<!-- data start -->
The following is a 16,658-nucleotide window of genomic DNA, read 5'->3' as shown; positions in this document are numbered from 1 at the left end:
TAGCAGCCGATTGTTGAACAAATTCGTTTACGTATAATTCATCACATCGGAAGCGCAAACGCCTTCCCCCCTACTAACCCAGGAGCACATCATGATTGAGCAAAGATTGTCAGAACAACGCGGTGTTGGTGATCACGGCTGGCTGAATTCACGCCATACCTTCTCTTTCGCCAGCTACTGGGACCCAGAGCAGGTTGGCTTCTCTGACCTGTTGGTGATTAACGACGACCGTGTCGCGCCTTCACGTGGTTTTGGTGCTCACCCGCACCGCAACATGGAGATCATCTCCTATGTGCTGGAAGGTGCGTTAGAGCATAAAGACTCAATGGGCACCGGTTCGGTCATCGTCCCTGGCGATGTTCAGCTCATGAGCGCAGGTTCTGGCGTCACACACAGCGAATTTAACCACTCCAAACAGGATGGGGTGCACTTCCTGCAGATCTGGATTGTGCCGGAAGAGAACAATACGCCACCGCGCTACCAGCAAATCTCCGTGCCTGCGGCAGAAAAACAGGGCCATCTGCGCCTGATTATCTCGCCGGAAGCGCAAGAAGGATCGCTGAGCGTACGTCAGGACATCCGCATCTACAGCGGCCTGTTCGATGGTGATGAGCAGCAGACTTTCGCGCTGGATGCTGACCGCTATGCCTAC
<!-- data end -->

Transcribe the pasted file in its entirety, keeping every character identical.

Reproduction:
The following is a 16,658-nucleotide window of genomic DNA, read 5'->3' as shown; positions in this document are numbered from 1 at the left end:
TAGCAGCCGATTGTTGAACAAATTCGTTTACGTATAATTCATCACATCGGAAGCGCAAACGCCTTCCCCCCTACTAACCCAGGAGCACATCATGATTGAGCAAAGATTGTCAGAACAACGCGGTGTTGGTGATCACGGCTGGCTGAATTCACGCCATACCTTCTCTTTCGCCAGCTACTGGGACCCAGAGCAGGTTGGCTTCTCTGACCTGTTGGTGATTAACGACGACCGTGTCGCGCCTTCACGTGGTTTTGGTGCTCACCCGCACCGCAACATGGAGATCATCTCCTATGTGCTGGAAGGTGCGTTAGAGCATAAAGACTCAATGGGCACCGGTTCGGTCATCGTCCCTGGCGATGTTCAGCTCATGAGCGCAGGTTCTGGCGTCACACACAGCGAATTTAACCACTCCAAACAGGATGGGGTGCACTTCCTGCAGATCTGGATTGTGCCGGAAGAGAACAATACGCCACCGCGCTACCAGCAAATCTCCGTGCCTGCGGCAGAAAAACAGGGCCATCTGCGCCTGATTATCTCGCCGGAAGCGCAAGAAGGATCGCTGAGCGTACGTCAGGACATCCGCATCTACAGCGGCCTGTTCGATGGTGATGAGCAGCAGACTTTCGCGCTGGATGCTGACCGCTATGCCTAC